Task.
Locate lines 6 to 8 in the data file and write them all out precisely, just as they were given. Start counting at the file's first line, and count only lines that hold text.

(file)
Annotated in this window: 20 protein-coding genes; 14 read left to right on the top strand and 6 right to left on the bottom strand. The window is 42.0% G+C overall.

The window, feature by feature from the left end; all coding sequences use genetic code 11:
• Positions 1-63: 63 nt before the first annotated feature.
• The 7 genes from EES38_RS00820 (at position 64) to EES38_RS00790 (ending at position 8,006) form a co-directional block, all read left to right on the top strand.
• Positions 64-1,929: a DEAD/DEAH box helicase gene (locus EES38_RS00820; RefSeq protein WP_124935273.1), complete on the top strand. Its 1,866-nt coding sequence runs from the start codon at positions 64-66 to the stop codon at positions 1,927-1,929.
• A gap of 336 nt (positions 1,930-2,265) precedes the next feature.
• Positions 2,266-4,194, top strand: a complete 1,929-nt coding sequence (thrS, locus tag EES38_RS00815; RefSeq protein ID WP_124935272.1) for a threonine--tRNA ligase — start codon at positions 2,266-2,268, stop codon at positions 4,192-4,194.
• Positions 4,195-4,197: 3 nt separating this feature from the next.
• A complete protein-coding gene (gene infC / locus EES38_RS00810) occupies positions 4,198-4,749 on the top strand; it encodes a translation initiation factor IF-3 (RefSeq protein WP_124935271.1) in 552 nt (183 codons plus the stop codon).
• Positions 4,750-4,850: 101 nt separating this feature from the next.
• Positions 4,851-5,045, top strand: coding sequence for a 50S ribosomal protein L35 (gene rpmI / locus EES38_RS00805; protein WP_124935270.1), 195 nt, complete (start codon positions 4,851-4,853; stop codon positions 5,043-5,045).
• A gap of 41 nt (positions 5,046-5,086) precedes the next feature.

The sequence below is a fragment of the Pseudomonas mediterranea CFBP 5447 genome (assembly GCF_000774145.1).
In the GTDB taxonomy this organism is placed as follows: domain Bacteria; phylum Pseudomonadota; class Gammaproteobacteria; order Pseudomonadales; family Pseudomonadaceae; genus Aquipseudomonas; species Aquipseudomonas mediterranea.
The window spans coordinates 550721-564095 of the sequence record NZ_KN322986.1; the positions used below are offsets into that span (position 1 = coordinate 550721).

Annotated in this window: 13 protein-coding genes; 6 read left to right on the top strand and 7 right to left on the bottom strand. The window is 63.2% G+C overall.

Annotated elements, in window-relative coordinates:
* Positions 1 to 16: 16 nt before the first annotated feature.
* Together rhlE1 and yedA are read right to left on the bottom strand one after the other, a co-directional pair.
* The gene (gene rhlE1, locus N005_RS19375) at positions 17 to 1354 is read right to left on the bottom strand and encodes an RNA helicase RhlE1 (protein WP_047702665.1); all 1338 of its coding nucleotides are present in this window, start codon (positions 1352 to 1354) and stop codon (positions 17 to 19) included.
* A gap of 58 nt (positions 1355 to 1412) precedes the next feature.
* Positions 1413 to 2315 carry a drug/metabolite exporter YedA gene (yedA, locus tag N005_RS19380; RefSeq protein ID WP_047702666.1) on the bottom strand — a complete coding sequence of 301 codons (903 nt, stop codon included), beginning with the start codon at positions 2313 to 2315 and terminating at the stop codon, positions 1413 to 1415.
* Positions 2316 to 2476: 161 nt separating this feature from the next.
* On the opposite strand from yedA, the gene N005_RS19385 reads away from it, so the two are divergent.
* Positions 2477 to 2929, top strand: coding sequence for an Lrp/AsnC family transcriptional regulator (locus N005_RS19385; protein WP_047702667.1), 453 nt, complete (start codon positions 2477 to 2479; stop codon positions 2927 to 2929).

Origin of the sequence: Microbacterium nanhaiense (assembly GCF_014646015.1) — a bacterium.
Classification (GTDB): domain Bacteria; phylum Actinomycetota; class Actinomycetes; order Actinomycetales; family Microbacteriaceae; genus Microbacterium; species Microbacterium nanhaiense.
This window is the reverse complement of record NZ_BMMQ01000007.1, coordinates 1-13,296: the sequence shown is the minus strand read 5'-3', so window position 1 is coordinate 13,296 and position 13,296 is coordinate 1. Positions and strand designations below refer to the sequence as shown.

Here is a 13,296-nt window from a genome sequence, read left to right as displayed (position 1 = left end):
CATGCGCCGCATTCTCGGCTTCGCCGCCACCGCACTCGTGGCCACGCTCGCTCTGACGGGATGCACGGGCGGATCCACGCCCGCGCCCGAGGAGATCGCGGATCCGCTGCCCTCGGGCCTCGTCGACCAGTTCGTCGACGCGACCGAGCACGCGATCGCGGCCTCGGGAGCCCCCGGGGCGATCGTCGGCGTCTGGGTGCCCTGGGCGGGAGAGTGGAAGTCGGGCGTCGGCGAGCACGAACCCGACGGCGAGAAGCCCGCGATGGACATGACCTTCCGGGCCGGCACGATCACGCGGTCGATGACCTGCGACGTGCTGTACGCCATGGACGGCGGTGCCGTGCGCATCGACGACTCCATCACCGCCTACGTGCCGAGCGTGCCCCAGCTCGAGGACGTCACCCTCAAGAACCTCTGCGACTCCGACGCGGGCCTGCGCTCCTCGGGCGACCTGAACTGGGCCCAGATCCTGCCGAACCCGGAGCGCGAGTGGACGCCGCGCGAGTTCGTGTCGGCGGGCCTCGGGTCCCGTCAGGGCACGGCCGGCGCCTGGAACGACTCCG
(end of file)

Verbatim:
• A gap of 336 nt (positions 1,930-2,265) precedes the next feature.
• Positions 2,266-4,194, top strand: a complete 1,929-nt coding sequence (thrS, locus tag EES38_RS00815; RefSeq protein ID WP_124935272.1) for a threonine--tRNA ligase — start codon at positions 2,266-2,268, stop codon at positions 4,192-4,194.
• Positions 4,195-4,197: 3 nt separating this feature from the next.